The Spirituality of Curatio
The mission of Curatio’s Apostolate is to promote, support and sustain the “Gospel of life.”
Members of Curatio, the Apostolate for Catholic health care workers, sanctify health care by taking seriously their Baptismal call to holiness and the sacramental life of the Church. With great joy members make every effort to fully live this call to holiness in their vocation to care for the sick. In Lumen Gentium (section 42) we read, “All the faithful are invited to strive for holiness and perfection of their own proper state. Indeed they have an obligation to so strive.” Our proper state then, as health care professionals (and as our mission statement reads) is to strive “to act as leaven within the health care professions as we live in obedience to the Gospel message.” We sincerely believe we receive all the graces necessary to be faithful to this mission through Christ and His Mystical Body, the Catholic Church.
The Charter for Health Care Workers will be a model and a guide for our apostolate. The first paragraph reads; “The work of health care persons is a very valuable service to life, it expresses a profoundly human and Christian commitment, not only as a technical activity but also one of dedication and love of neighbor.” True love then, is to love and serve as Christ loves and serves. For us, as health care workers, it is to see Christ in our patients and co-workers.
The daily life of a Curatio member is nourished and framed in prayer. We say we “work in the midst of prayer.” As Christ promised “to never leave us orphans,” and as the source and summit of Christ’s love is derived from the Holy Eucharist, to attend daily Mass is the summit of prayer. So, we will try and attend daily Mass (if it is possible according to our state in life) and to join our personal needs especially to the needs of the patients we care for, as well as the needs of our family, friends and co-workers, with the sacrifice of Christ crucified; the Perfect offering of Christ to the Father. If attendance at Mass is not possible we will privately say a short prayer from our heart before beginning our shift, asking God to unite us spiritually to Christ, to bless our prayers for our patients, to unite our daily actions with His and for the grace to witness to others Christ’s “unceasing prayer” in our actions. In sum, we ask continually for the grace of healing that comes only from His Heart, “Curatio Ex Corde Christi.” Thus the purpose of a Curatio member’s daily prayer is to strive with a common effort for holiness fostering a more perfect “living” of the Gospel of life within the vocation of health care. The fruit of this prayer will be the basis for the apostolate and only with “unceasing prayer” will Curatio members be formed to Christ and become instruments of His healing love, thus able to meet the demands necessary in today’s modern health care.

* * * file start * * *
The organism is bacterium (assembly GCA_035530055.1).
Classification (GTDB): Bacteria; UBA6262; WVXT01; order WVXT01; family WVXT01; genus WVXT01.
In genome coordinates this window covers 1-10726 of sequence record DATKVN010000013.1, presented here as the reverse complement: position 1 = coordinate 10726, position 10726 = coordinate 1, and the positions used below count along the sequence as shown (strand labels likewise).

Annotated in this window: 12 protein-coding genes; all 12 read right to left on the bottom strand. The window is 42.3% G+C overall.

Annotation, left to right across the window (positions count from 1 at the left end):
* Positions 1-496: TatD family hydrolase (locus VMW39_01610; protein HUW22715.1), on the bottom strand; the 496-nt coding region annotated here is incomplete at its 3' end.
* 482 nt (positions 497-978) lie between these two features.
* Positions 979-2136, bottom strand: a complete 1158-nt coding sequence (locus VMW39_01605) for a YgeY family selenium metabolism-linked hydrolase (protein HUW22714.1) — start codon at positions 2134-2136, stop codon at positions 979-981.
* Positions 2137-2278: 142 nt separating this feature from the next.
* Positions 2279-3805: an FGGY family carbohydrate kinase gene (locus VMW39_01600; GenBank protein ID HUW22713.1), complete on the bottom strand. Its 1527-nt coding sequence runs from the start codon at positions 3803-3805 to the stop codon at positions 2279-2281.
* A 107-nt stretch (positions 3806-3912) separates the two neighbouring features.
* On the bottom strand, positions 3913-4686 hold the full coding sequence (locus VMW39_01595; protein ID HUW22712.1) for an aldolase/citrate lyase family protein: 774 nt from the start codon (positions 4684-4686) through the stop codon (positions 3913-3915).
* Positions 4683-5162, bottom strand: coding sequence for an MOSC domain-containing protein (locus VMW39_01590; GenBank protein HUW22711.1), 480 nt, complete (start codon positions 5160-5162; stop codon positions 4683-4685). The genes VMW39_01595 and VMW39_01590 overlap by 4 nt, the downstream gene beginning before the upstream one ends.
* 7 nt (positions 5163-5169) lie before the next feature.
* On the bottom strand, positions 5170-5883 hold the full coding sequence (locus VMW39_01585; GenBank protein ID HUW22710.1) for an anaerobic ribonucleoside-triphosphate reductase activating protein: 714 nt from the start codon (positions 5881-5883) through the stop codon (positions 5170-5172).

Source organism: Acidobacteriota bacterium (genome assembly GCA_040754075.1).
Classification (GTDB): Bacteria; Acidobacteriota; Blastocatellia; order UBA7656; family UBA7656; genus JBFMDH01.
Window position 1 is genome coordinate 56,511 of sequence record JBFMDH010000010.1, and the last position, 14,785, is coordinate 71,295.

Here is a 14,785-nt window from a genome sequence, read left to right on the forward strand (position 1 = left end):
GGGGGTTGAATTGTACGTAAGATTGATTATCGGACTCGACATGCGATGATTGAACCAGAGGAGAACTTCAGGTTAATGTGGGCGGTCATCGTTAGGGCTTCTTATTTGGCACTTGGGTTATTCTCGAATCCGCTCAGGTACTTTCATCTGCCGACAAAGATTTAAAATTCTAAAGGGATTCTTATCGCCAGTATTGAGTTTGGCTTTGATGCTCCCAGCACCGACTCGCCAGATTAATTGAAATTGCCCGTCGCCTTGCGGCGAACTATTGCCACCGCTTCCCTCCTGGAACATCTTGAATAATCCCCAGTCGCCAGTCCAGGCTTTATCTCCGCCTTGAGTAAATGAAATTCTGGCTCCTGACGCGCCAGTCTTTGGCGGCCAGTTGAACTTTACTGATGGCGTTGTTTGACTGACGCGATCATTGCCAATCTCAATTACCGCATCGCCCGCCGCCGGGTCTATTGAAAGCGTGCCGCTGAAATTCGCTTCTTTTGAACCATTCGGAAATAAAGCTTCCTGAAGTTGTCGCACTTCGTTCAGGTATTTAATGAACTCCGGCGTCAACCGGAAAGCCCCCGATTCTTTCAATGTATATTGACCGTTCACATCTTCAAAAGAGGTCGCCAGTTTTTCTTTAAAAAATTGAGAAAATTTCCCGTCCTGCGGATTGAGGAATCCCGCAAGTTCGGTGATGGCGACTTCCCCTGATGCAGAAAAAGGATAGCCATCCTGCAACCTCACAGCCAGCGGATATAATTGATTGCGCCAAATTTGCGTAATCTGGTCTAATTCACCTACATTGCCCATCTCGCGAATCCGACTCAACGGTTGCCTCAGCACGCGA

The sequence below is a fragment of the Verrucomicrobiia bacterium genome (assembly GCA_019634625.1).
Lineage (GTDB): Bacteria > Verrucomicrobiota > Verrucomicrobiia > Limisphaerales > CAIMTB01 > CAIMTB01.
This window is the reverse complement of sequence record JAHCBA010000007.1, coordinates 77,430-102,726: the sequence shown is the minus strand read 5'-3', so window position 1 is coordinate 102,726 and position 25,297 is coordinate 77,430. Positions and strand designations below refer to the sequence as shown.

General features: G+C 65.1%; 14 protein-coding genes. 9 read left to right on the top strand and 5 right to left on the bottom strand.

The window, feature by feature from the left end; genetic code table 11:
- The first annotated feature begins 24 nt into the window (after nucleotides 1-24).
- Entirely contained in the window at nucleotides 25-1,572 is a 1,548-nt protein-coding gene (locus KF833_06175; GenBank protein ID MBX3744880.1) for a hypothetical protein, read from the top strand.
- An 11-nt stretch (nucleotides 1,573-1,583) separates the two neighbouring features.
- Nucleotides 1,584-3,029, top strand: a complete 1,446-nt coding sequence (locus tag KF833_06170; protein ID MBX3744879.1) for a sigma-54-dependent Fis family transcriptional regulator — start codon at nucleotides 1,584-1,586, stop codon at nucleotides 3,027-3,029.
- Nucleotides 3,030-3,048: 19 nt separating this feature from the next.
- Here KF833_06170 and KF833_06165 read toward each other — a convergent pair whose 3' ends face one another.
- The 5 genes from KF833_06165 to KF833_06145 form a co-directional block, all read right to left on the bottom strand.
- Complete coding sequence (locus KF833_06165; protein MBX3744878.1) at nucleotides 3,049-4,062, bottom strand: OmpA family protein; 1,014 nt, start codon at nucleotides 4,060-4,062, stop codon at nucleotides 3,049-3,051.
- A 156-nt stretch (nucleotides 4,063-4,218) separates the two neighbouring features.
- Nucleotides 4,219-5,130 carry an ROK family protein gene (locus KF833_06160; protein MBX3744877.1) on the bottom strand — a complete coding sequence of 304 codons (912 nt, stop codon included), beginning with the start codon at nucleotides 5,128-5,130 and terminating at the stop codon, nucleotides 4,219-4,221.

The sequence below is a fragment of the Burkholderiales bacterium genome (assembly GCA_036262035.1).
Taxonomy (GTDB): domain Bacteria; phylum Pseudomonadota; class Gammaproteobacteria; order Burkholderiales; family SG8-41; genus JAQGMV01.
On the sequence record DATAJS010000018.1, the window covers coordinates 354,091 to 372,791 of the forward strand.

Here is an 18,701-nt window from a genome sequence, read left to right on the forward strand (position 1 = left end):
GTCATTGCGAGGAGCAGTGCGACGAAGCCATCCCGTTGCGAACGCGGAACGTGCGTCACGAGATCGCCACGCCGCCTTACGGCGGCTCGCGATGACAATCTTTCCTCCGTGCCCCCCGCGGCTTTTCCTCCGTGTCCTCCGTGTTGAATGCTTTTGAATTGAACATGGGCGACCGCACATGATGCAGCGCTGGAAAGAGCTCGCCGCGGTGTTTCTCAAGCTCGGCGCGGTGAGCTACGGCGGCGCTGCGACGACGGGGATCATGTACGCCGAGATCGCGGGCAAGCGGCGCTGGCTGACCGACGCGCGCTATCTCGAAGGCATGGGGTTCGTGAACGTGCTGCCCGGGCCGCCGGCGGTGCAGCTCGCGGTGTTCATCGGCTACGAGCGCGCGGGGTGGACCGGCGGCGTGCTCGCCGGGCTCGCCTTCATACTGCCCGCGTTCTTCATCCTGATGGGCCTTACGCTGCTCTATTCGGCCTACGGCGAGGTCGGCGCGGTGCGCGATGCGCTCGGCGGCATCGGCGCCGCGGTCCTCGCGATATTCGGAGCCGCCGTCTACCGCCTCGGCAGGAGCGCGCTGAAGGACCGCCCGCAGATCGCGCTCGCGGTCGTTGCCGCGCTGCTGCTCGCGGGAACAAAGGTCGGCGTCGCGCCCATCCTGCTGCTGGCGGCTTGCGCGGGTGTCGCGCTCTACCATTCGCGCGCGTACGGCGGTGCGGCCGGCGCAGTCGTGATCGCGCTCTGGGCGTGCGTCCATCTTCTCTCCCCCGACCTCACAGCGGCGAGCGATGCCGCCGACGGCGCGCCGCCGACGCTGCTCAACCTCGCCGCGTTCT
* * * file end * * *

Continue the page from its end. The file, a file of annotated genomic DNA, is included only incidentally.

As our Baptism makes us members of the Body of Christ and “member’s one of another,” Confirmation strengthens our life in Christ, and the Eucharist nourishes us on our journey. (CC1267) We will also try and spend time with our Lord in the Blessed Sacrament of His Real Presence, (again depending on our state in life and as time allows,) asking in prayer for the grace to grant us His charity so we will be truly present to others, that we will abide in Christ’s love and be able to love as Christ Himself loves, especially the patients we care for. As Blessed Mother Teresa of Calcutta reminds us, at the end of our life Jesus will not ask us, “What great things did we do for Him?” But rather He will ask, “How much love did we put into caring for our brother and sister in need?”